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. Last Updated: 07/27/2016

Retro Ryumochnaya

MTRyumochnaya provides a blast from the past with prices to match.
It's safe to say that Ryumochnaya is the stuff of legends, having reportedly worked on and off as a tavern for more than 125 years. It has garnered a reputation as a refuge for artistic types, thanks to its proximity to the Conservatory and the Mayakovsky Theater. Renowned poets have read here; famed actors and musicians have drunk here.

But still, Ryumochnaya, which is Russian for shot bar, is a simple affair, seemingly unchanged in more than a decade -- or maybe even two. Sadly, such watering holes are a dying breed, having been squeezed out by German-style beer halls and flashy sports bars.

With only about 10 tables, Ryumochnaya is small and cozy. Beneath painted portraits of the owners, pot plants share the windowsills with matryoshki nesting dolls, samovars and other knickknacks. On the walls are humorous signs, such as "free beer tomorrow," and funny retro admonitions, such as "By carefully chewing you help society." In one corner there are numerous newspaper clippings recounting Ryumochnaya's colorful history.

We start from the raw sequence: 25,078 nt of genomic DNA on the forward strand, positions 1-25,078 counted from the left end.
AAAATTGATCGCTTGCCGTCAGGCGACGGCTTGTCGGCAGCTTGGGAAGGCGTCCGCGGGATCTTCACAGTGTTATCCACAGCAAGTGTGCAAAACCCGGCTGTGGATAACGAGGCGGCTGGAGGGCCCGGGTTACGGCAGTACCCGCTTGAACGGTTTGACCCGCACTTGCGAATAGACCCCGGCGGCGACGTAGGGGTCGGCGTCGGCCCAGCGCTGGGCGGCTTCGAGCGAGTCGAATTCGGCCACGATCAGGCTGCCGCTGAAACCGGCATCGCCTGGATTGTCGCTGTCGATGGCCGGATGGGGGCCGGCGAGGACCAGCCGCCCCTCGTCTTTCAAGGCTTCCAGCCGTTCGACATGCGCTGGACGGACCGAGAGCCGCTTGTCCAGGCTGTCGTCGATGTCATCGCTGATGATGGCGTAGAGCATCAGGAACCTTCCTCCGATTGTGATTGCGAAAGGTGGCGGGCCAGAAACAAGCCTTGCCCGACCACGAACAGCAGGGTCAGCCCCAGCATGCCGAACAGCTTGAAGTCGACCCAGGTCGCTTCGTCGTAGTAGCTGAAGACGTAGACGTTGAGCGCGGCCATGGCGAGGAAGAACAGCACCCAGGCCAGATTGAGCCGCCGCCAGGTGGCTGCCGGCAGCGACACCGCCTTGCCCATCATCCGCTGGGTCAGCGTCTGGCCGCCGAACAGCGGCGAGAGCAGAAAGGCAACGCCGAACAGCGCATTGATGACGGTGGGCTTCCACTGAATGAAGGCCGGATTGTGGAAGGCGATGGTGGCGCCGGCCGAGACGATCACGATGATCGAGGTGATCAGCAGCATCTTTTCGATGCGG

The food is on display across the top of the bar: trays of salmon and pork steaks, meat patties, macaroni, fried potatoes, buckwheat and other such dishes. Prices are more than reasonable: an open sandwich with cheese or sausage costs 35 rubles, a salmon sandwich is 50 rubles and 80 grams of boiled prawns go for 50 rubles.

This being a shot bar, vodka is affordable to say the least, starting at 30 rubles for 50 grams. Draft beer is also inexpensive, with a half-liter of Nevskoye costing 70 rubles and unfiltered Baltika No. 8 selling for 75 rubles -- probably the lowest price for unfiltered draft beer in Moscow.

For those sick of straight-from-the-catalog prefab pubs, Ryumochnaya is a genuine blast from the past.

22/2 Bolshaya Nikitskaya Ul., Bldg. 1, 291-5474, 11 a.m.-11 p.m., M. Okhotny Ryad.